In this age of cloud/mobile/social, employees and customers alike expect the speed and convenience of Web apps to complete tasks and access information quickly.
They want IT to deliver helpful services and tools in short order, and the freedom to experiment with new technologies and reject them if they don’t work well. Frequent, skies-the-limit innovation is the theme.
Yet some companies just aren’t able to move to new technologies and ways of working as fast as others, due to regulatory, security, budgeting, or customer-specific concerns. Large banks, utilities and healthcare companies, for instance, aren’t going “all in” to the cloud.
A company’s culture may not be ready for the 100 per cent cloud model, either. The fact is, most enterprises are still running primarily on-premise environments or hybrid environments combining public cloud and internally managed or private managed services.
Two common scenarios show the constraints IT departments face in being more responsive to their business counterparts:
- Traditional/legacy: In this primarily on-premise environment, managed through the company’s own internal data centers and/or through data center outsourcing, companies may struggle to manage existing costs and deploy new services quickly within constrained budgets. Adding to cost is the reality of outdated tools, meaning there is minimal automation for tasks like configuration, provisioning and monitoring. It’s often difficult to have an application-centric view of deployment with silos of systems and teams, so IT is more reactive than proactive. Even with a highly virtualised environment, it still may take too long to launch new applications or to scale with sudden demand of a marketing campaign or product launch.
- Hybrid IT: More progressive companies that seek to become a software-driven business may not be able to or desire to transition to a 100% public cloud environment anytime soon. They run some systems internally or with a data center partner, and some in the cloud. This environment brings significant flexibility to a large enterprise with many different applications, product lines and customer segments, yet there is a price to pay. Hybrid IT environments bring complexity in terms of dual architectures, networks, teams and processes for managing IT. It can be difficult to collaborate across these environments much less manage applications between on-premise and cloud-based providers. This can drive costs and also create slowdowns in fixing issues or launching new business tools and applications.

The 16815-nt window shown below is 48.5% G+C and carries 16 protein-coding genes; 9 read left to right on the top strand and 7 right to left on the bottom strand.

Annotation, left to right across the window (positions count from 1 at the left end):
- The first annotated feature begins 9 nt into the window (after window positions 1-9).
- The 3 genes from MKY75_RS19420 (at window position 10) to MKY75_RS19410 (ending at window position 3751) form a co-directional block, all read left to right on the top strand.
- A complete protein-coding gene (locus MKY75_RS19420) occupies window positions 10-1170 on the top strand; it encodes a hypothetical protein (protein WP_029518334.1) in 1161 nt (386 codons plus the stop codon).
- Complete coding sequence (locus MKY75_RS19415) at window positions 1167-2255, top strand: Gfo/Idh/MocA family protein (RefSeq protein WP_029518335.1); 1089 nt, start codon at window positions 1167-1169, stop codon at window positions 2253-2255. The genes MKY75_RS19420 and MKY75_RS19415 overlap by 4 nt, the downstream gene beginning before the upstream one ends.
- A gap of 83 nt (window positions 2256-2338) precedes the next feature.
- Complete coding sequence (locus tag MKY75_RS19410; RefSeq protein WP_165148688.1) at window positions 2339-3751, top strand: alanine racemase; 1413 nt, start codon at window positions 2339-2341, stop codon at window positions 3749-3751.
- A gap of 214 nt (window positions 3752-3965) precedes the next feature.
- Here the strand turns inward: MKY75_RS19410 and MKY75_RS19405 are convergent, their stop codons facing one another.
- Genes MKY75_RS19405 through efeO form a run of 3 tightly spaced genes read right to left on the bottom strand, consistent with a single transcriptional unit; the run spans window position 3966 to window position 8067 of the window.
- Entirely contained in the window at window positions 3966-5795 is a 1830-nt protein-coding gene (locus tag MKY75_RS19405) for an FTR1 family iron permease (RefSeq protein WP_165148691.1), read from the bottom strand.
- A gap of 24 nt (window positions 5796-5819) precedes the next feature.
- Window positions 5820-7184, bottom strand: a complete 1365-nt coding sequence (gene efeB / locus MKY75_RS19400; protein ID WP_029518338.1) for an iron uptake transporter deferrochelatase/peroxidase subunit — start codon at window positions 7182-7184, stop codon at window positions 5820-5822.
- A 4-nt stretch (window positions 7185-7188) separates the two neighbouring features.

Running a traditional on-premise or hybrid infrastructure is still common in today’s world, yet these environments can hinder time-to-market and competitiveness. Critically, some IT departments are missing the boat, placing their companies in jeopardy from being disrupted by upstarts because they can’t move fast enough.
Consider the impact that young Internet-based companies such as Uber, Airbnb, Lending Club and Rent the Runway have had on their respective industries. Being viewed as a “laggard” that is disconnected with business priorities can hurt IT departments in hiring, since this latest generation of college graduates are tech savvy. Millennials think in terms of software and gadgets and services, more so than marketing plans.
The following tactics are ones that CIOs should consider today to operate at the speed of cloud:
- Time to market: No matter your industry, the business is demanding faster service, results and the delivery of revenue-creating tools from IT. Everything the IT department does should be focused around speed, efficiency and business alignment. This requires agile thinking.
- Own the strategy: Shadow IT is here to stay, with business managers making more independent decisions about technology. While this is generally a positive change, it doesn’t mean that IT should step into the shadows. Whether they know it or not, business managers need direction and leadership from the CIO and his or her team. CIOs will need to strive for the right balance in being collaborative and supportive yet still offer the appropriate guidance and governance for technology-driven projects.
- Software-based everything: Software-defined infrastructure is no longer a trend but a strategy for survival and agility. Replacing aging legacy technology as well as skill sets that no longer contribute to rapid innovation is imperative to compete.
- Listen to the CEO. The CEO is watching as competitors launch big data programs and customer facing mobile apps—and wants the same. Take note of the CEO’s priorities, manage expectations to ensure success.
- Millennials are important: Don’t underestimate the impact of this group of information workers of this generation. Their technological smarts and social consciousness are having a powerful impact on business strategy and org charts.
- Monitor and measure constantly: Monitor how the infrastructure is performing for your apps, not overall. Data center infrastructure only exists to ensure the success of applications. The environment may look great overall, but the app will suffer and your app consumer will not be satisfied.
Regardless of your company’s size, whether you market to businesses or consumers, and what type of infrastructure is in place, IT must deliver agility so that business units can be proactive with customers and respond quickly to marketplace changes.
IT departments must consider the constraints they have, whether budgetary, cultural or regulatory, and adapt their environments and staff to the speed of business.
Steve McDonald is VP of Product at StrataCloud.